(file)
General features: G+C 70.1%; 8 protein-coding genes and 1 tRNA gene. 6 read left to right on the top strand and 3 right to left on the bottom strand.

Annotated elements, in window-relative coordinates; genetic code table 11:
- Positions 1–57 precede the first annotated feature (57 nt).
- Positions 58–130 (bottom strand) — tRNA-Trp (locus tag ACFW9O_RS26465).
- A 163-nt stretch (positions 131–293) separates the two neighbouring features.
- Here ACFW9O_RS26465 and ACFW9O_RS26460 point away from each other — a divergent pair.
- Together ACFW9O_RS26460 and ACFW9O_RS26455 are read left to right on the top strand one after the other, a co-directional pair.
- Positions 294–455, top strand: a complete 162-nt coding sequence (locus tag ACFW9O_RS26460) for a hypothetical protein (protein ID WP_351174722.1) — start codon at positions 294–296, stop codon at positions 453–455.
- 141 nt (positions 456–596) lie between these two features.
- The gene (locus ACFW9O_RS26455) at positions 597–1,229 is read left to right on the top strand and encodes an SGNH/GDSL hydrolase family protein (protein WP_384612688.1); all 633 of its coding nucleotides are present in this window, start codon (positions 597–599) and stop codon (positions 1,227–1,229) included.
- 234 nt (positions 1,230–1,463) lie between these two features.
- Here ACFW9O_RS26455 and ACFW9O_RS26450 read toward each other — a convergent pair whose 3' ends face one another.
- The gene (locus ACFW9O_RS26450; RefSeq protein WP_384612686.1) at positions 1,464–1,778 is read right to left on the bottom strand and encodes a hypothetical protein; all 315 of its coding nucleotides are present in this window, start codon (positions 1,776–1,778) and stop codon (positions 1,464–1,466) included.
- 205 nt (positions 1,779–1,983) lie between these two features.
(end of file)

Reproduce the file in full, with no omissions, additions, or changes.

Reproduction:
General features: G+C 70.1%; 8 protein-coding genes and 1 tRNA gene. 6 read left to right on the top strand and 3 right to left on the bottom strand.

Annotated elements, in window-relative coordinates; genetic code table 11:
- Positions 1–57 precede the first annotated feature (57 nt).
- Positions 58–130 (bottom strand) — tRNA-Trp (locus tag ACFW9O_RS26465).
- A 163-nt stretch (positions 131–293) separates the two neighbouring features.
- Here ACFW9O_RS26465 and ACFW9O_RS26460 point away from each other — a divergent pair.
- Together ACFW9O_RS26460 and ACFW9O_RS26455 are read left to right on the top strand one after the other, a co-directional pair.
- Positions 294–455, top strand: a complete 162-nt coding sequence (locus tag ACFW9O_RS26460) for a hypothetical protein (protein ID WP_351174722.1) — start codon at positions 294–296, stop codon at positions 453–455.
- 141 nt (positions 456–596) lie between these two features.
- The gene (locus ACFW9O_RS26455) at positions 597–1,229 is read left to right on the top strand and encodes an SGNH/GDSL hydrolase family protein (protein WP_384612688.1); all 633 of its coding nucleotides are present in this window, start codon (positions 597–599) and stop codon (positions 1,227–1,229) included.
- 234 nt (positions 1,230–1,463) lie between these two features.
- Here ACFW9O_RS26455 and ACFW9O_RS26450 read toward each other — a convergent pair whose 3' ends face one another.
- The gene (locus ACFW9O_RS26450; RefSeq protein WP_384612686.1) at positions 1,464–1,778 is read right to left on the bottom strand and encodes a hypothetical protein; all 315 of its coding nucleotides are present in this window, start codon (positions 1,776–1,778) and stop codon (positions 1,464–1,466) included.
- 205 nt (positions 1,779–1,983) lie between these two features.